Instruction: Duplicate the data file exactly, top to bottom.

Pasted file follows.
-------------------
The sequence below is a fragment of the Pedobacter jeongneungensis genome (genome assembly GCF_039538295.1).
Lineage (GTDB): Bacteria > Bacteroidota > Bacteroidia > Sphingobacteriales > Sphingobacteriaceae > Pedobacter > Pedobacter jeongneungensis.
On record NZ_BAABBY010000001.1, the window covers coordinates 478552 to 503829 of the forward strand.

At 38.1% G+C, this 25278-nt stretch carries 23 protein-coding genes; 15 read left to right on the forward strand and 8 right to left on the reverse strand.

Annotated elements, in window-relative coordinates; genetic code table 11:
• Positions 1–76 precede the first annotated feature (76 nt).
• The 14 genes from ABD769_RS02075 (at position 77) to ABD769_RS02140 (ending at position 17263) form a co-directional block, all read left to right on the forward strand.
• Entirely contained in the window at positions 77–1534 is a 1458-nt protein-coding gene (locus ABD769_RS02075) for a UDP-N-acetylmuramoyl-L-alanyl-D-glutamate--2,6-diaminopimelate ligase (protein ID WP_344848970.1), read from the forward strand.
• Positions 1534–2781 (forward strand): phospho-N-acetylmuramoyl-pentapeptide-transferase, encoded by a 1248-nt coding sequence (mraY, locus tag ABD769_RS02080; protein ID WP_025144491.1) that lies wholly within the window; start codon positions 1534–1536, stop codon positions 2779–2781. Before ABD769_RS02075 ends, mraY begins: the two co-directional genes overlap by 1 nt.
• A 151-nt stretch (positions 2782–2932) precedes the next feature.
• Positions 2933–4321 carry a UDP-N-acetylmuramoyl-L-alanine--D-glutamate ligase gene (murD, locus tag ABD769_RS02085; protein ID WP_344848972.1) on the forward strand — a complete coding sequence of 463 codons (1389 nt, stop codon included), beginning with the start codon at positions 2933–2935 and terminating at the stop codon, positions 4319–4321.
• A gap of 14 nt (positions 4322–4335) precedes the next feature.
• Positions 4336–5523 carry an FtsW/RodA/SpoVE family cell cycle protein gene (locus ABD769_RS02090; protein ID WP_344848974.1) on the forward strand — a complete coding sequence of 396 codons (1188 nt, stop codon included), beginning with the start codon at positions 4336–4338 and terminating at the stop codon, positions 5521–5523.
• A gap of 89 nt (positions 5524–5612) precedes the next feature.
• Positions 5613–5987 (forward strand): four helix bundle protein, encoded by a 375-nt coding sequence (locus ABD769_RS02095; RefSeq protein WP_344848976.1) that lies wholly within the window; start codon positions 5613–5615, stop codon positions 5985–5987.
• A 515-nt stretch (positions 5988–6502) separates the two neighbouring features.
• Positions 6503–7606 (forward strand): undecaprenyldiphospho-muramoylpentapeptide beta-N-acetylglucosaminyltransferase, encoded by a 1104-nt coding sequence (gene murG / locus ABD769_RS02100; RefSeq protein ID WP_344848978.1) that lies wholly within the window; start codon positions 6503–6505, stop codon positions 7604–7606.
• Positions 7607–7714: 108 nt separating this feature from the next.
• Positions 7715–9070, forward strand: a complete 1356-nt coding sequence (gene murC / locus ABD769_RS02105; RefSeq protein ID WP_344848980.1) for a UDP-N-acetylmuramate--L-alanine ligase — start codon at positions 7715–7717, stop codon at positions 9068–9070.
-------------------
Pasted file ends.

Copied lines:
The sequence below is a fragment of the Pedobacter jeongneungensis genome (genome assembly GCF_039538295.1).
Lineage (GTDB): Bacteria > Bacteroidota > Bacteroidia > Sphingobacteriales > Sphingobacteriaceae > Pedobacter > Pedobacter jeongneungensis.
On record NZ_BAABBY010000001.1, the window covers coordinates 478552 to 503829 of the forward strand.

At 38.1% G+C, this 25278-nt stretch carries 23 protein-coding genes; 15 read left to right on the forward strand and 8 right to left on the reverse strand.

Annotated elements, in window-relative coordinates; genetic code table 11:
• Positions 1–76 precede the first annotated feature (76 nt).
• The 14 genes from ABD769_RS02075 (at position 77) to ABD769_RS02140 (ending at position 17263) form a co-directional block, all read left to right on the forward strand.
• Entirely contained in the window at positions 77–1534 is a 1458-nt protein-coding gene (locus ABD769_RS02075) for a UDP-N-acetylmuramoyl-L-alanyl-D-glutamate--2,6-diaminopimelate ligase (protein ID WP_344848970.1), read from the forward strand.
• Positions 1534–2781 (forward strand): phospho-N-acetylmuramoyl-pentapeptide-transferase, encoded by a 1248-nt coding sequence (mraY, locus tag ABD769_RS02080; protein ID WP_025144491.1) that lies wholly within the window; start codon positions 1534–1536, stop codon positions 2779–2781. Before ABD769_RS02075 ends, mraY begins: the two co-directional genes overlap by 1 nt.
• A 151-nt stretch (positions 2782–2932) precedes the next feature.
• Positions 2933–4321 carry a UDP-N-acetylmuramoyl-L-alanine--D-glutamate ligase gene (murD, locus tag ABD769_RS02085; protein ID WP_344848972.1) on the forward strand — a complete coding sequence of 463 codons (1389 nt, stop codon included), beginning with the start codon at positions 2933–2935 and terminating at the stop codon, positions 4319–4321.
• A gap of 14 nt (positions 4322–4335) precedes the next feature.
• Positions 4336–5523 carry an FtsW/RodA/SpoVE family cell cycle protein gene (locus ABD769_RS02090; protein ID WP_344848974.1) on the forward strand — a complete coding sequence of 396 codons (1188 nt, stop codon included), beginning with the start codon at positions 4336–4338 and terminating at the stop codon, positions 5521–5523.
• A gap of 89 nt (positions 5524–5612) precedes the next feature.
• Positions 5613–5987 (forward strand): four helix bundle protein, encoded by a 375-nt coding sequence (locus ABD769_RS02095; RefSeq protein WP_344848976.1) that lies wholly within the window; start codon positions 5613–5615, stop codon positions 5985–5987.
• A 515-nt stretch (positions 5988–6502) separates the two neighbouring features.
• Positions 6503–7606 (forward strand): undecaprenyldiphospho-muramoylpentapeptide beta-N-acetylglucosaminyltransferase, encoded by a 1104-nt coding sequence (gene murG / locus ABD769_RS02100; RefSeq protein ID WP_344848978.1) that lies wholly within the window; start codon positions 6503–6505, stop codon positions 7604–7606.
• Positions 7607–7714: 108 nt separating this feature from the next.
• Positions 7715–9070, forward strand: a complete 1356-nt coding sequence (gene murC / locus ABD769_RS02105; RefSeq protein ID WP_344848980.1) for a UDP-N-acetylmuramate--L-alanine ligase — start codon at positions 7715–7717, stop codon at positions 9068–9070.